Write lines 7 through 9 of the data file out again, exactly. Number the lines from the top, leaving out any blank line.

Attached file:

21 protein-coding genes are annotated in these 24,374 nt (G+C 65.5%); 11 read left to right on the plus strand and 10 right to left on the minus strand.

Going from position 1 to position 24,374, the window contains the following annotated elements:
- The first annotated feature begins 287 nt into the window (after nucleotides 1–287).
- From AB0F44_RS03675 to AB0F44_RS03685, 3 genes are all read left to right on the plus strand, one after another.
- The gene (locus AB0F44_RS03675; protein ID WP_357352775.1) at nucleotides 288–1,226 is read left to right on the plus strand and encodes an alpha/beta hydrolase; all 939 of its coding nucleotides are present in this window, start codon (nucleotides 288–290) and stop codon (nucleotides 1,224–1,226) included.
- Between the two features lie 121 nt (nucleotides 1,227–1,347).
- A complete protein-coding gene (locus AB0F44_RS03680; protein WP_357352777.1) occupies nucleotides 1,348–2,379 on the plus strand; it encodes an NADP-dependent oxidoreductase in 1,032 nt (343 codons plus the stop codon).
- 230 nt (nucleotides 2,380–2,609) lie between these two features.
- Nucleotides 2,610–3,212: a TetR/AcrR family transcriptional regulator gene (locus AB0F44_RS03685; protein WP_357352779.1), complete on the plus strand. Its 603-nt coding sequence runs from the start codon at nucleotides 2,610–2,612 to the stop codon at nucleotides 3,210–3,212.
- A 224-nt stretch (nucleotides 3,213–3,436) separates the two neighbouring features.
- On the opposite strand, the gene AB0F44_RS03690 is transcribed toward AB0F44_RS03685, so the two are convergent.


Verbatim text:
- A complete protein-coding gene (locus AB0F44_RS03680; protein WP_357352777.1) occupies nucleotides 1,348–2,379 on the plus strand; it encodes an NADP-dependent oxidoreductase in 1,032 nt (343 codons plus the stop codon).
- 230 nt (nucleotides 2,380–2,609) lie between these two features.
- Nucleotides 2,610–3,212: a TetR/AcrR family transcriptional regulator gene (locus AB0F44_RS03685; protein WP_357352779.1), complete on the plus strand. Its 603-nt coding sequence runs from the start codon at nucleotides 2,610–2,612 to the stop codon at nucleotides 3,210–3,212.